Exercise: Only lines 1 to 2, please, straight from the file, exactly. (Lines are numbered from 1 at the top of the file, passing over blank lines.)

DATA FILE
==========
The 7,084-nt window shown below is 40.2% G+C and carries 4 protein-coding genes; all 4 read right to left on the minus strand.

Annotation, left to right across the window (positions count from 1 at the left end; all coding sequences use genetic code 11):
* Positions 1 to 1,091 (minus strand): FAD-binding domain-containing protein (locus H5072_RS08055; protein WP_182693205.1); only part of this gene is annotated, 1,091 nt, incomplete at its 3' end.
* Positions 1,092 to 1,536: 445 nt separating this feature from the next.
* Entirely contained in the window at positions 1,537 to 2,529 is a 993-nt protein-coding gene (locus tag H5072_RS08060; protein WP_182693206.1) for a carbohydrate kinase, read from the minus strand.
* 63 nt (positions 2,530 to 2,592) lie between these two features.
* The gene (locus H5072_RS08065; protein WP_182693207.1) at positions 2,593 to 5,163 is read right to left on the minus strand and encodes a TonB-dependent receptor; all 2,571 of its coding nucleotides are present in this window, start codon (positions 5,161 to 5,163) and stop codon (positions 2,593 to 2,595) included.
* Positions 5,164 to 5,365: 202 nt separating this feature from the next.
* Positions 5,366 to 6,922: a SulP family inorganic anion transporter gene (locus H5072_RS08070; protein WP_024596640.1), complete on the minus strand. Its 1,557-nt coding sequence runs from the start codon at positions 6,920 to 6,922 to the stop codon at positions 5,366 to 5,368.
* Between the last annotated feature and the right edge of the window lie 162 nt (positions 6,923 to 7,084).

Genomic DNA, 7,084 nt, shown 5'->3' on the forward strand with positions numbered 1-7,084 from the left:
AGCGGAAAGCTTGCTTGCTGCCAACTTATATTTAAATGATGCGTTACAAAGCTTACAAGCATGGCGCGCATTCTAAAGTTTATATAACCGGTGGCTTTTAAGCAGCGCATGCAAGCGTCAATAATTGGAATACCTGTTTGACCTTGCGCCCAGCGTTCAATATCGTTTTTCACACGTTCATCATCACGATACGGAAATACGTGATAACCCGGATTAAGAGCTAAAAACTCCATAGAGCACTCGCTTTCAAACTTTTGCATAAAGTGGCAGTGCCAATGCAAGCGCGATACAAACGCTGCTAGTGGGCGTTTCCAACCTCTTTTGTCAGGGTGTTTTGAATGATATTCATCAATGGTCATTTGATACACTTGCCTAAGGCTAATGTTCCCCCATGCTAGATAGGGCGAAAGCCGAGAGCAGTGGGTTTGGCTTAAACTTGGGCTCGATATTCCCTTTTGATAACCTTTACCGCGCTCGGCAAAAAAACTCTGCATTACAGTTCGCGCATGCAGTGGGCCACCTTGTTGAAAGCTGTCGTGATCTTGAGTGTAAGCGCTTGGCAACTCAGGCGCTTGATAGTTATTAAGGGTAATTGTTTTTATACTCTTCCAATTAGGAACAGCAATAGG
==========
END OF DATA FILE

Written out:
The 7,084-nt window shown below is 40.2% G+C and carries 4 protein-coding genes; all 4 read right to left on the minus strand.

Annotation, left to right across the window (positions count from 1 at the left end; all coding sequences use genetic code 11):